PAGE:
Argentina's foreign minister has described Britain as being in "imperial decline" after David Cameron accused the country of "colonialism" over the Falkland Islands.
Hector Timerman accused the prime minister of rewriting history, according to Argentina'sTelam news agency.
"Obviously at a time when there are only remnants of colonialism, Great Britain, in an imperial decline, decides to rewrite history," he was quoted as saying.
“Not even the English newspapers support Cameron”.
Speaking on Thursday in in Rio de Janeiro Brazil, foreign secretary William Hague said the days of the UK's "diplomatic retreat" from Latin America were over: “We welcome a stronger role in world affairs for Latin American countries, although where we have our own views over issues such as the Falkland Islands we will always be frank about them. We will always uphold UK sovereignty and the rights of the Islanders to self-determination, while valuing the ability to discuss these issues with Brazil in a framework that respects international law and human rights.”
Timerman's comments come after the prime minister confirmed on Wednesday that the relationship with Argentina was discussed at a full-length National Security Council.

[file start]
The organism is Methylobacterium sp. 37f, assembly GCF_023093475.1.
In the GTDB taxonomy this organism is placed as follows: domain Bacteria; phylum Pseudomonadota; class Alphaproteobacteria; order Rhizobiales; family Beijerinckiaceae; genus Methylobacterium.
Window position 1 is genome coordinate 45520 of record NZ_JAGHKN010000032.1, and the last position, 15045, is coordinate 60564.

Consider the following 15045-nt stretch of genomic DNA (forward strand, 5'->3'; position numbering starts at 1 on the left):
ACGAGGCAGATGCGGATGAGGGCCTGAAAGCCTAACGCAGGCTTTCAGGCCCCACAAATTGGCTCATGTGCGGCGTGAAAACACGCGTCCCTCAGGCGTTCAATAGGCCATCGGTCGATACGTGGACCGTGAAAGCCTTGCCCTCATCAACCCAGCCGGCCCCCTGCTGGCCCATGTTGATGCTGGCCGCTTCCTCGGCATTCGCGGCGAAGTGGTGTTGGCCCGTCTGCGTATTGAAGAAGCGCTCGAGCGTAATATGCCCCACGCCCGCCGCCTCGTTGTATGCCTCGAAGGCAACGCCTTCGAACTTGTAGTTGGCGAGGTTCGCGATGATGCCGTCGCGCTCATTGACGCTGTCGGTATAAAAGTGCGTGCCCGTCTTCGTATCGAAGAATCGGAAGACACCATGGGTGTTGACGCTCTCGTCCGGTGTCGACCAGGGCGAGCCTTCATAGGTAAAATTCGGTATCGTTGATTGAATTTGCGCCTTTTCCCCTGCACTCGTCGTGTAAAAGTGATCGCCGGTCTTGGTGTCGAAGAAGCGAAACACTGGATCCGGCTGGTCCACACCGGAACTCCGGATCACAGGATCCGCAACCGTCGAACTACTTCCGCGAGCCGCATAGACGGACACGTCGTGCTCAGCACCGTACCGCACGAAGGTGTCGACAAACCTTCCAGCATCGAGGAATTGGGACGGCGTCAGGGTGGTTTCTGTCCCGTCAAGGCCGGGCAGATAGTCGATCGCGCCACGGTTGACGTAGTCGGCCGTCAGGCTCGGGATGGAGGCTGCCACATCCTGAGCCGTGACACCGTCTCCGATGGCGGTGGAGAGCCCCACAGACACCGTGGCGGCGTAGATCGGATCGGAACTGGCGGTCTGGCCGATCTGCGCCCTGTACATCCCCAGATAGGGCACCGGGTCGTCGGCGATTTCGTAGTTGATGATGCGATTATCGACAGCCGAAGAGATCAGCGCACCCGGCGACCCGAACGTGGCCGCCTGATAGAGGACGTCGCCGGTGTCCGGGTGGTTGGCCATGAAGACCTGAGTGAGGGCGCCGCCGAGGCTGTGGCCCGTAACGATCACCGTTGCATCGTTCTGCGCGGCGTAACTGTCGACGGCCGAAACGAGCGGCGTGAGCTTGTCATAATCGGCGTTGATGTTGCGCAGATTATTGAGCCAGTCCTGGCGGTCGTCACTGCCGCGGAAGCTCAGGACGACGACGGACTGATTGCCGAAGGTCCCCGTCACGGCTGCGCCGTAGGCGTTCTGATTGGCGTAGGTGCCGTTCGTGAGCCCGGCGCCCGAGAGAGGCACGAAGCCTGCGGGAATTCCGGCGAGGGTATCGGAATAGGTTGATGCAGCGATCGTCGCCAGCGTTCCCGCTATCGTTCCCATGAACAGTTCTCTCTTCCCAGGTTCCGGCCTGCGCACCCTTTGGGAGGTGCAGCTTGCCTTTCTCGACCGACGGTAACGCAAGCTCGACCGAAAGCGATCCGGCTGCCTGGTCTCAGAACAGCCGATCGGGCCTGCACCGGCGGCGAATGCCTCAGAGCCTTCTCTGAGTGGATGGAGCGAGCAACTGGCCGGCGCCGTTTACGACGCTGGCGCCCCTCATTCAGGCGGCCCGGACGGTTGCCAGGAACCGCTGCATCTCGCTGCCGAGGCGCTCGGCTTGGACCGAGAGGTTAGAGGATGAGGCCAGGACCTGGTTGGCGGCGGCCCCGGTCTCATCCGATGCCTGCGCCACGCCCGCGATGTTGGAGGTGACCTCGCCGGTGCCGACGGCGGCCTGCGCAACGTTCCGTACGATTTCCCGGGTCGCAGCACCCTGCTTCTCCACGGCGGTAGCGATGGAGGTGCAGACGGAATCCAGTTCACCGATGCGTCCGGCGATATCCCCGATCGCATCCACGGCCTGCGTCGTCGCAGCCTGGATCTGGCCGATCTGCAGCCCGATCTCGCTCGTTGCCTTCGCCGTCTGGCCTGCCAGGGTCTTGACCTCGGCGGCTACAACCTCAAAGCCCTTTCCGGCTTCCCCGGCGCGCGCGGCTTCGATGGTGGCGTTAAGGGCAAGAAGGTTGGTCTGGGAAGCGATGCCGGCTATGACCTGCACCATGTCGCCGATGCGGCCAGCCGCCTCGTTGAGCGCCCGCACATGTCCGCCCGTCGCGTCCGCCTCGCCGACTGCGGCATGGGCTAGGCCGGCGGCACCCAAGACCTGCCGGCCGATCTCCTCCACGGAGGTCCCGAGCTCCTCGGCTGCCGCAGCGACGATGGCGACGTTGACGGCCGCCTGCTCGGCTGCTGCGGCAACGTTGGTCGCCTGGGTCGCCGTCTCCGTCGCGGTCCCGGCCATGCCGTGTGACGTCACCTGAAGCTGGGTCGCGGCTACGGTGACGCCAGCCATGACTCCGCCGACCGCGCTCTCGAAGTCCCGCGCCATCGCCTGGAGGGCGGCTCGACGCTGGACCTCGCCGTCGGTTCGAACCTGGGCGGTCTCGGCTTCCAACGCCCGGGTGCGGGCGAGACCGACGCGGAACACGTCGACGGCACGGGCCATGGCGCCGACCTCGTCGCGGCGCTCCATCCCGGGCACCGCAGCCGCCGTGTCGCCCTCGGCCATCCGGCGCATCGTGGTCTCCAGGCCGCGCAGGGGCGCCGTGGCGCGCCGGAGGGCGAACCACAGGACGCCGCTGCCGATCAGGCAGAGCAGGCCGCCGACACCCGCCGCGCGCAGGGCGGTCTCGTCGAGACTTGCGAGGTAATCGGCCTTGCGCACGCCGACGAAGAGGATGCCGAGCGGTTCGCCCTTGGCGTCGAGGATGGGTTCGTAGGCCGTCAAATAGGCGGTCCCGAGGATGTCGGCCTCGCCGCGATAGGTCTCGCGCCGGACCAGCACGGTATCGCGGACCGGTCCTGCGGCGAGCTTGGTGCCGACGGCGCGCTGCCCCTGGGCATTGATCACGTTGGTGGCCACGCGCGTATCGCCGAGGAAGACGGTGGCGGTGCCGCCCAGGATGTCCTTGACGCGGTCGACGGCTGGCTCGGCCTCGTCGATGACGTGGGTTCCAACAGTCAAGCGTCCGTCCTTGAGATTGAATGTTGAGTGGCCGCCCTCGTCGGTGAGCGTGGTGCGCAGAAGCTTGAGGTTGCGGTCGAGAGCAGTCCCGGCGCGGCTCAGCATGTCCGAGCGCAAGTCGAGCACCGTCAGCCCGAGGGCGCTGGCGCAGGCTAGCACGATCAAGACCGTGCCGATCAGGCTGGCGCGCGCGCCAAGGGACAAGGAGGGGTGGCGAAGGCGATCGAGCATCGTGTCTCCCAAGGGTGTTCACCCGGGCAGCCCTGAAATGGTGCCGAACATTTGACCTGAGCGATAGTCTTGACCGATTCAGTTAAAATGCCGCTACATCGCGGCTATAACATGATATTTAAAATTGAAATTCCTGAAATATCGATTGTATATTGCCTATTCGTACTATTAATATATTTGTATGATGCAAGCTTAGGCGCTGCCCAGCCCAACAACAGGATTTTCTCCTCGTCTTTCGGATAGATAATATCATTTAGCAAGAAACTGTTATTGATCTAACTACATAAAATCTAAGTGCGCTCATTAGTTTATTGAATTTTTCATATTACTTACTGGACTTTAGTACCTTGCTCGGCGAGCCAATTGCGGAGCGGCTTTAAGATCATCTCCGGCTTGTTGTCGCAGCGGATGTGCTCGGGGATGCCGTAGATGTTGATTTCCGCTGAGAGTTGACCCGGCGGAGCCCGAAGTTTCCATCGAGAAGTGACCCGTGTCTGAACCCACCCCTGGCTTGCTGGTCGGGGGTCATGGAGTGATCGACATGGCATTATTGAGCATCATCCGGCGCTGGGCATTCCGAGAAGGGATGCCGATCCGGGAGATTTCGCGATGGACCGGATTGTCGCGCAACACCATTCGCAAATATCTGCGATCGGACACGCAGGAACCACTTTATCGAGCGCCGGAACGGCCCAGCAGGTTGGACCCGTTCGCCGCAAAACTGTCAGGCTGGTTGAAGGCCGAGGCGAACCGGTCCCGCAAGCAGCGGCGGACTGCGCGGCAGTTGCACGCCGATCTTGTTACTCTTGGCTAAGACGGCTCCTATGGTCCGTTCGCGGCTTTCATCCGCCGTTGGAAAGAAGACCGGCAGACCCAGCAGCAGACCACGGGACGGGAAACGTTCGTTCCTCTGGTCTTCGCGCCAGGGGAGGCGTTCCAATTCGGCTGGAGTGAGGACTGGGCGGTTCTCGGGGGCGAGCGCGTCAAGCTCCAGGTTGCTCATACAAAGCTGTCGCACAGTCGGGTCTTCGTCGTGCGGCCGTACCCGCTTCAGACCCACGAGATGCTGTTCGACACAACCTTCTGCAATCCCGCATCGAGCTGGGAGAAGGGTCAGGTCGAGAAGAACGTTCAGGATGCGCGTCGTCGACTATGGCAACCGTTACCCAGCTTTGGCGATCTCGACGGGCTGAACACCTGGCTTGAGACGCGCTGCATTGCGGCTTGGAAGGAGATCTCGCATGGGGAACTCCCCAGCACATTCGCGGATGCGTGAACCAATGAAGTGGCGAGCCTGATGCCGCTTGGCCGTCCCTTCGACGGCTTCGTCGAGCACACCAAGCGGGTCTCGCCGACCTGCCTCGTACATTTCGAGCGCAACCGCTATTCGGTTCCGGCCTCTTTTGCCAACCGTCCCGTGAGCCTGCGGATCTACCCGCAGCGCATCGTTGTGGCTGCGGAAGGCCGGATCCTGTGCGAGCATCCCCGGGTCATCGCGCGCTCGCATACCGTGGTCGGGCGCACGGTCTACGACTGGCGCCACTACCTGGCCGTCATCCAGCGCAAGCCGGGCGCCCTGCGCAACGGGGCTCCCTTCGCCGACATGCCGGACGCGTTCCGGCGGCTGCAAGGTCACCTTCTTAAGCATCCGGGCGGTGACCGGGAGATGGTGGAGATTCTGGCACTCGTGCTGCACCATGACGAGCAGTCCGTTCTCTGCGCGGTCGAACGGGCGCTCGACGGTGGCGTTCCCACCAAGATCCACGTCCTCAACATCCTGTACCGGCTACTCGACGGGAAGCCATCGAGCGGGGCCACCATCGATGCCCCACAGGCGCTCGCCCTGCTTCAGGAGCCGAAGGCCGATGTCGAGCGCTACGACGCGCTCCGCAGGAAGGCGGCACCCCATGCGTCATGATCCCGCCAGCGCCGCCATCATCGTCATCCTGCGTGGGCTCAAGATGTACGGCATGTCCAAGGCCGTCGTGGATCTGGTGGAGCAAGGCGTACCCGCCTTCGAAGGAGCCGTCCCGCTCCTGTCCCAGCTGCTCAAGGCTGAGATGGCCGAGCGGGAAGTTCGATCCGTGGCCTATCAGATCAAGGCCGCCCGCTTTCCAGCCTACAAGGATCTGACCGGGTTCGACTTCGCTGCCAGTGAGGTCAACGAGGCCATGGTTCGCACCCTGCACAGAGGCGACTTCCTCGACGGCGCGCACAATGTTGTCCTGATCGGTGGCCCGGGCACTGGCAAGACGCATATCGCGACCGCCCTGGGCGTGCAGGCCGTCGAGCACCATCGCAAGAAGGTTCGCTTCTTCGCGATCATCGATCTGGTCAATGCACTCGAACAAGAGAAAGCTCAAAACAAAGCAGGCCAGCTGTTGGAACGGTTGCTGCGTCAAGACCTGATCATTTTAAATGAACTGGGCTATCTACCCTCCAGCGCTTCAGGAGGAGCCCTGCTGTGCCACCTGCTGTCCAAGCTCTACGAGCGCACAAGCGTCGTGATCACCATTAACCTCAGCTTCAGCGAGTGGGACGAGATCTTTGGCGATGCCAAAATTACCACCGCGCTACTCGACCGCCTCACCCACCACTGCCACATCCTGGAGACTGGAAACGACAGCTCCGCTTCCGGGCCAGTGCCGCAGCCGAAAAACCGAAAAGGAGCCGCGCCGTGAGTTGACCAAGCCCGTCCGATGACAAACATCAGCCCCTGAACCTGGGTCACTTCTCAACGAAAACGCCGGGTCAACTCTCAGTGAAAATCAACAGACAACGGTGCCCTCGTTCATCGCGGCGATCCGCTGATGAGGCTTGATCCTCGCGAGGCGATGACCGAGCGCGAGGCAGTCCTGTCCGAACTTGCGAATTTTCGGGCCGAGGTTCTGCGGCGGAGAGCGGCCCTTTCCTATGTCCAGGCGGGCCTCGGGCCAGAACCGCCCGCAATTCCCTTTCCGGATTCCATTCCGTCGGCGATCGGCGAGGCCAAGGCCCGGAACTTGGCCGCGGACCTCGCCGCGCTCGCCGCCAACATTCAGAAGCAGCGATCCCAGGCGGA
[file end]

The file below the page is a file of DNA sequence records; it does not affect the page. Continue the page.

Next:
Cameron told MPs: "We support the Falkland Islanders' right to self-determination, and what the Argentinians have been saying recently, I would argue is actually far more like colonialism because these people want to remain British.
"I'm determined we should make sure that our defences and everything else is in order, which is why the National Security Council discussed this issue yesterday."
There is rising tension between Britain and Argentina over the islands, as the 30th anniversary of the Falklands war approaches.
The majority of islanders are said to support their British heritage.
A trade embargo with the Falklands by various South American countries - called for by the Argentine government - came into force earlier in January.
Under the terms of the embargo, vessels carrying the Falklands' flag are banned from docking in the ports of several South American nations, in a move the Falklands' government says is designed to stifle their economy.Suggest a correction